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Kerry Woos Undecided Voters

By David Paul Kuhn
CBSNews.com Chief Political Writer


Lobstermen were still leaving the dock as supporters of Sen. John Kerry gathered in Portsmouth at dawn to prepare for the Massachusetts senator's last day of campaigning before the pivotal New Hampshire primary.

"I usually vote for someone who'll lose, like Bradley or Muskie or McGovern. Now I think I got a winner," said an early-rising Eileen Foley, a former Portsmouth mayor.

"I've been a fan since he wore a uniform and I was so pleased when he became the front-runner," she later told a crowd of about 200 people who had gathered to hear Kerry speak.

"We're down to the last hours," the Massachusetts senator told the audience at Yoken's "Thar She Blows" restaurant. "Tomorrow in New Hampshire we mark the beginning of the end of the Bush presidency."

As he has throughout the campaign, Kerry referred to his record as a decorated Vietnam War veteran. Contrasting President Bush's military background with his own, Kerry said the president "thinks it's okay to play dress up on an aircraft carrier and saunter in and stand in front of a sign that says 'mission accomplished.'" [Mr. Bush was in the Texas Air National Guard during the Vietnam War. He did not serve in Vietnam.]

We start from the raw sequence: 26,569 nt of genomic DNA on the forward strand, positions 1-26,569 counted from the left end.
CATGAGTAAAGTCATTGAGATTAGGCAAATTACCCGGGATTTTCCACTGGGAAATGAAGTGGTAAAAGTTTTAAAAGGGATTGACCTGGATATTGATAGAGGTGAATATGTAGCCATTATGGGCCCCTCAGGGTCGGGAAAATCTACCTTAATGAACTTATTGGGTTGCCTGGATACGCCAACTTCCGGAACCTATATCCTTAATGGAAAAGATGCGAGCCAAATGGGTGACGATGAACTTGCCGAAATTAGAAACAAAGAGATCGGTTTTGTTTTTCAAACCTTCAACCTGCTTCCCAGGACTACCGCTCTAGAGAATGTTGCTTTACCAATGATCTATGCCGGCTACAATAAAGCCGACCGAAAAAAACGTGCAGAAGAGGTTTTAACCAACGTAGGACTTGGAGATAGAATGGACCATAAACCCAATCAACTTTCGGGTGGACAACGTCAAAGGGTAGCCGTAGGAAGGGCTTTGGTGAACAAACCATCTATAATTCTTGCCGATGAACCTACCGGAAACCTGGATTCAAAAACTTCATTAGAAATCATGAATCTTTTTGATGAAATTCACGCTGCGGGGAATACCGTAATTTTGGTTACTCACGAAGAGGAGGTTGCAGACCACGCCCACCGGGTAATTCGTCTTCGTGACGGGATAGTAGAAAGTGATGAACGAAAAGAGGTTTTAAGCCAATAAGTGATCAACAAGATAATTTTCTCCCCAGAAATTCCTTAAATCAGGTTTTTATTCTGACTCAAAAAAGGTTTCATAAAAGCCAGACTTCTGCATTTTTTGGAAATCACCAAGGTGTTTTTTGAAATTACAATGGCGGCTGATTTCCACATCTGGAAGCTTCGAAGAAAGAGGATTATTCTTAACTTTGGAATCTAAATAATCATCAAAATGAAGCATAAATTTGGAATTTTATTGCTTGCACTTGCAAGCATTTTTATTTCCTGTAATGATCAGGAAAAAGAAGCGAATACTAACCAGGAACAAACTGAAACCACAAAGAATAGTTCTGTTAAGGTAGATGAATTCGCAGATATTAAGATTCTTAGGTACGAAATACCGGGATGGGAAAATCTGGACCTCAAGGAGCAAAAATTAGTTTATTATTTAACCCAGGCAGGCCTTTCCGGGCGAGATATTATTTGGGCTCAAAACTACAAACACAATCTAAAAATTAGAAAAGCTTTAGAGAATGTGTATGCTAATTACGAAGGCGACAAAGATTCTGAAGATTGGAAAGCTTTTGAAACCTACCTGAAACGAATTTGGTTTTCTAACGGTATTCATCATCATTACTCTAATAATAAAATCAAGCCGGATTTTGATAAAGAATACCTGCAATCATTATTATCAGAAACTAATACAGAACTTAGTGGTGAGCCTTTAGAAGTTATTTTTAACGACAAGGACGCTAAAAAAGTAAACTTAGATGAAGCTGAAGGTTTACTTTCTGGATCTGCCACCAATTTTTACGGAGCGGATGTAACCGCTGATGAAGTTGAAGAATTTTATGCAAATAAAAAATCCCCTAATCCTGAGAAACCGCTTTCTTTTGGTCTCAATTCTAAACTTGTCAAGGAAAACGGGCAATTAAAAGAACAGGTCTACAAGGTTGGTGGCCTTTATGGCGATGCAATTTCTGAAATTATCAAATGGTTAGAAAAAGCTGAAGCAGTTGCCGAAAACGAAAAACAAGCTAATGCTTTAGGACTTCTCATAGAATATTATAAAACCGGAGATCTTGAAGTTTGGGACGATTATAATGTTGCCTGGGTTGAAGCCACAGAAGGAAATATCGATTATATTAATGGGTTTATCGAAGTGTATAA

"The mission wasn't ... accomplished in Iraq. It hasn't been accomplished here at home," Kerry said.

All the candidates are hungry to corral undecided voters, and Kerry apparently picked up support from at least one of them - Mark Klein, a former theoretical physicist turned entrepreneur.

Klein, 69, asked Kerry how he was going to stand up to President Bush. The front-runner said that would be based upon his military and legislative record.

"If the worst thing they can say about me is that I'm a liberal, well, then, bring it on," Kerry said.

Klein immediately responded by shouting out, "You've got me."

"He made me feel like he was going to address the issues, and when the attacks come he's got a great answer, telling them to come at him with substance, not labels," Klein said after the gathering.

To win the primary, Kerry needs to do well in places like Portsmouth. With a seafaring history exceeding 400 years, Portsmouth is more town than city. The closest ice-free port to Europe in the Americas, many of Portsmouth's 20,000 residents date back generations.

Just blocks from the docks, in temperatures well below freezing, supporters of various candidates visited shops, cheered on corners, brandished signs and covered lampposts with literature.

"People take this seriously," said Deputy Sheriff Dick Frank. "Look at them up so early. I was a Dick Gephardt supporter and now I'm with Kerry. I was with Clark but I don't think he has a chance, and the fact Kerry looks to be able to win, he's got me."

Shortly after his visit to Portsmouth, Kerry took a helicopter across the width of the state for another town hall meeting in Keene, one of five Kerry campaign events on Monday.

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